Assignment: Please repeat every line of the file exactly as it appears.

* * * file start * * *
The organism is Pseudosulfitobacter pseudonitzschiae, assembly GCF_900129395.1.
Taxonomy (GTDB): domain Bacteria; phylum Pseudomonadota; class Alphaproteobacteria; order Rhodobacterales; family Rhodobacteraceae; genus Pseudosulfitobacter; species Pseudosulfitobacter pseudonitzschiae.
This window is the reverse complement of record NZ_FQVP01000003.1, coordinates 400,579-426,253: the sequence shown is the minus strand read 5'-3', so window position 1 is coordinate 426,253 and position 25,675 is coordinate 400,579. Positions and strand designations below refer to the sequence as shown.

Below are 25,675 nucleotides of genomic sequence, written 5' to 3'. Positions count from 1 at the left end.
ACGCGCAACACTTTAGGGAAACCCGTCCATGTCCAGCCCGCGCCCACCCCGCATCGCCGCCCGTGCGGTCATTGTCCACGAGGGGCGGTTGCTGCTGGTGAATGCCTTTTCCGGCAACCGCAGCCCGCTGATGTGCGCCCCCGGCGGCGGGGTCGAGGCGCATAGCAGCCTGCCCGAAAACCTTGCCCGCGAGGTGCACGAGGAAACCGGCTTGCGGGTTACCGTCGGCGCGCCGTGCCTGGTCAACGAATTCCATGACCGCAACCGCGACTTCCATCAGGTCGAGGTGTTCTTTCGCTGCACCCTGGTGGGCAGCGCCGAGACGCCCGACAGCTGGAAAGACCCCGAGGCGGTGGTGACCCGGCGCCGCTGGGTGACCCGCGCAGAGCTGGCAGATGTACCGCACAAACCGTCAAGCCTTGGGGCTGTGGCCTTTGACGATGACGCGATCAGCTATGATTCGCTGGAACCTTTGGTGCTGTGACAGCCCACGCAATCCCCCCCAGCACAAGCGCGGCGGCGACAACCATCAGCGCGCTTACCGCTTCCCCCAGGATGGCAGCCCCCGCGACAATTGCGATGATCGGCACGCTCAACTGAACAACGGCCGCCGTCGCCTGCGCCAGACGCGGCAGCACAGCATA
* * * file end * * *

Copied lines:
The organism is Pseudosulfitobacter pseudonitzschiae, assembly GCF_900129395.1.
Taxonomy (GTDB): domain Bacteria; phylum Pseudomonadota; class Alphaproteobacteria; order Rhodobacterales; family Rhodobacteraceae; genus Pseudosulfitobacter; species Pseudosulfitobacter pseudonitzschiae.
This window is the reverse complement of record NZ_FQVP01000003.1, coordinates 400,579-426,253: the sequence shown is the minus strand read 5'-3', so window position 1 is coordinate 426,253 and position 25,675 is coordinate 400,579. Positions and strand designations below refer to the sequence as shown.

Below are 25,675 nucleotides of genomic sequence, written 5' to 3'. Positions count from 1 at the left end.
ACGCGCAACACTTTAGGGAAACCCGTCCATGTCCAGCCCGCGCCCACCCCGCATCGCCGCCCGTGCGGTCATTGTCCACGAGGGGCGGTTGCTGCTGGTGAATGCCTTTTCCGGCAACCGCAGCCCGCTGATGTGCGCCCCCGGCGGCGGGGTCGAGGCGCATAGCAGCCTGCCCGAAAACCTTGCCCGCGAGGTGCACGAGGAAACCGGCTTGCGGGTTACCGTCGGCGCGCCGTGCCTGGTCAACGAATTCCATGACCGCAACCGCGACTTCCATCAGGTCGAGGTGTTCTTTCGCTGCACCCTGGTGGGCAGCGCCGAGACGCCCGACAGCTGGAAAGACCCCGAGGCGGTGGTGACCCGGCGCCGCTGGGTGACCCGCGCAGAGCTGGCAGATGTACCGCACAAACCGTCAAGCCTTGGGGCTGTGGCCTTTGACGATGACGCGATCAGCTATGATTCGCTGGAACCTTTGGTGCTGTGACAGCCCACGCAATCCCCCCCAGCACAAGCGCGGCGGCGACAACCATCAGCGCGCTTACCGCTTCCCCCAGGATGGCAGCCCCCGCGACAATTGCGATGATCGGCACGCTCAACTGAACAACGGCCGCCGTCGCCTGCGCCAGACGCGGCAGCACAGCATA